The child inherits blood group and Rh factor from parents. Each of them transmits to the child half of the genetic information; when the paternal and maternal cells merge, a new combination of genes is formed in the embryo, which determines its group and rhesus blood affiliation.
Blood type inheritance
During the formation of germ cells during meiosis, one link of information is transmitted, and when the parental cells merge in the ovum, the information is combined into a single DNA, where each gene consists of a pair of signs. There are dominant features, i.e. suppressive and recessive - weak, which can manifest themselves only in the absence of a dominant.
The AB0 gene, which is responsible for group affiliation, is located on chromosome 9 along 34 segments. A gene may have dominants A and B or a recessive trait - 0, i.e. lack of information on the coding of glycoproteins A or B.
Parents with the first blood group have a recessive trait in the gene, i.e. 0 and such parents always transmit to their children only 0. A father or mother with the second group can have one of two sets of genetic information - AA or A0, it turns out that the child will get A or 0. The third group is determined by the set BB or B0, their child is parents will pass B or 0. But parents with the fourth blood group in their genetic code carry a set of AB, and any dominant - A or B can be passed on to their generation.
Depending on what signs merge in the gene in the child, the blood group will appear. If both parents give the baby 0, he will be with the first blood group, and the parents themselves can have I, II or III group, i.e. any, where one of the traits is 0. In cases where both parents pass trait A, or one of the parents passes A, and the other 0, the child receives the second blood group. Thus, it turns out that group II in a child can be inherited from parents with group II or from mother with group I and from dad with II or IV. The third blood group is formed when the dominant trait B is transmitted from the parents; the set of the gene can be BB or B0, i.e. the father or mother can have I group, then the other parent - III or IV, or both parents have II, IV groups. The baby can inherit the fourth group when one of the parents gives him A, and the other B, i.e. both dominants must merge. Such a genetic code is obtained when the germ cells of parents with group IV merge or when dominants from groups II and III are combined.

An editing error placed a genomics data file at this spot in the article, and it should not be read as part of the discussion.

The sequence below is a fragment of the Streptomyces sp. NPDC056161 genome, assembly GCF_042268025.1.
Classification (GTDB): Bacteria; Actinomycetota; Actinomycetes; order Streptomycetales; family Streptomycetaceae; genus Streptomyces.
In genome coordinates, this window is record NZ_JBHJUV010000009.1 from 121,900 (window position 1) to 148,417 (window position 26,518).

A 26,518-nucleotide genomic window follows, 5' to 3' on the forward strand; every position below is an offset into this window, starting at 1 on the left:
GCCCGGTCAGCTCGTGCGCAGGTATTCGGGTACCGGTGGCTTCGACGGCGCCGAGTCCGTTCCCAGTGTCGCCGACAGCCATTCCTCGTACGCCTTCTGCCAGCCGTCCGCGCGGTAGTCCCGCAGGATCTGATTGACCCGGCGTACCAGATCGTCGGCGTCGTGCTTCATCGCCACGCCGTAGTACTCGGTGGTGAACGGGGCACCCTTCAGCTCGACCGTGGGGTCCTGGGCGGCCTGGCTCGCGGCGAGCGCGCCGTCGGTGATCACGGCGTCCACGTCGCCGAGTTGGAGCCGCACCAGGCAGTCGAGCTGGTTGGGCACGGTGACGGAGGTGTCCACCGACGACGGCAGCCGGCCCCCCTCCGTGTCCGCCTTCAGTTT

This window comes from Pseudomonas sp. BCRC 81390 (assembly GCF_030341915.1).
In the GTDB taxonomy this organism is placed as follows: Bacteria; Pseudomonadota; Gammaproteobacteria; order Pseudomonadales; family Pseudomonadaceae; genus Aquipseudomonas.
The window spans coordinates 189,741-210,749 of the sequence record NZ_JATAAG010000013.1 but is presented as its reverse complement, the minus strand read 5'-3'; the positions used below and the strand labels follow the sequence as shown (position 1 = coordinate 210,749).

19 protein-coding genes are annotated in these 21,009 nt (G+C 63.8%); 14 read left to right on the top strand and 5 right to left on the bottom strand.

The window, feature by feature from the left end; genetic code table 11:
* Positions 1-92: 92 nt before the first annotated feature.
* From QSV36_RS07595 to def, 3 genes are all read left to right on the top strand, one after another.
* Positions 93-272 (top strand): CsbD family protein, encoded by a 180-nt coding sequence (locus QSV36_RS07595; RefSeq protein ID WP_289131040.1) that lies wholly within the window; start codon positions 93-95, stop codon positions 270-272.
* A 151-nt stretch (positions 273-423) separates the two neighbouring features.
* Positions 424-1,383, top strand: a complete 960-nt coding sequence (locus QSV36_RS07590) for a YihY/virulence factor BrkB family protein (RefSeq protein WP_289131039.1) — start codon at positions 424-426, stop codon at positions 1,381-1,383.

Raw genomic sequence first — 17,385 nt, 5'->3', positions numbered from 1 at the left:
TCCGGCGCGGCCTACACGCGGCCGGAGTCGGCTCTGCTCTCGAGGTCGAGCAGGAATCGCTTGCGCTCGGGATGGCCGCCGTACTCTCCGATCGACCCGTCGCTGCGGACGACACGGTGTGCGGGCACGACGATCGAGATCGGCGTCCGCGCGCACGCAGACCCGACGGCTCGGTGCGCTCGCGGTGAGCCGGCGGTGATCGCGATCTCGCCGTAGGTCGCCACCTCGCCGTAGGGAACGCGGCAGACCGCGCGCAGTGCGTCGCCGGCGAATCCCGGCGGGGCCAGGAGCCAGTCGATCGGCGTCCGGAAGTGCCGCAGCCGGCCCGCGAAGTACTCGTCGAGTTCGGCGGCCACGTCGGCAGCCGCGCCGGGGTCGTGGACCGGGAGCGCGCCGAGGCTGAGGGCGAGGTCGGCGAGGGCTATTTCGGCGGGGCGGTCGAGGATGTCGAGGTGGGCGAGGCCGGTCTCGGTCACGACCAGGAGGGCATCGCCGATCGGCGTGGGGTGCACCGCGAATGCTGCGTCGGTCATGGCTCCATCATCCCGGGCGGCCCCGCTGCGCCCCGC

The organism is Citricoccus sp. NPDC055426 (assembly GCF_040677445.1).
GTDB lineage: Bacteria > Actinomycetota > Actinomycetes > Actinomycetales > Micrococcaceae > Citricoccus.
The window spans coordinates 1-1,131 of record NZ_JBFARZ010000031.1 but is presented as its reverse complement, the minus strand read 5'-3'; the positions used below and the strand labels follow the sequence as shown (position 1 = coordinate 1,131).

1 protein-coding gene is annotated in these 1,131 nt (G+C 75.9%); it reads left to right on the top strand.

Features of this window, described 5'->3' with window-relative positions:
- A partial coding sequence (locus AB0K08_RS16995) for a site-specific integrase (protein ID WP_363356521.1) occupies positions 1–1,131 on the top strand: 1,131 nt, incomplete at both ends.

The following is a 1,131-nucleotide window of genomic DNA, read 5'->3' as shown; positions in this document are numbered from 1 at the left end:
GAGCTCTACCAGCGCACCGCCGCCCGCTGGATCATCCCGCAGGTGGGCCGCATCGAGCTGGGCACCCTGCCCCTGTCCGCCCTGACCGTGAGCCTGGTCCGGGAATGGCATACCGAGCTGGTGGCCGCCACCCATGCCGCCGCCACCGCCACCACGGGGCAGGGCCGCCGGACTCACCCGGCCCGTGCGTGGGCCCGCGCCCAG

Rh factor inheritance
The Rh factor is determined by the dominant-recessive trait, while the positive Rh is the dominant, and the negative is the recessive trait. Depending on what genetic set the child inherited, his phenotype will appear. So, if at least one plus is present in the gene (a sign of positive rhesus), the baby will have a rhesus positive factor. But a negative rhesus can manifest itself only with the inheritance of two minuses, i.e. absolute recessive trait.
Sometimes both parents have dominant Rh positive, and the baby is born with Rh negative blood. This fact indicates that both parents are heterozygous and each of them passed on a recessive trait to the baby, which could not be manifested in the parents, because they have a second dominant sign of positive rhesus.
It often happens that a child is born with an identical blood group and Rh factor of one of the parents. But this does not mean that he inherited his father's or mother's blood. In this case, each of the parents transferred half of the information to the fetus, but it merged so that it phenotypically manifested itself as in one of the parents. For example, mom with III (BB) and dad with I (00) gave the baby set B0, and he, too, will have a third blood group like mom's, and the genetic code will be different.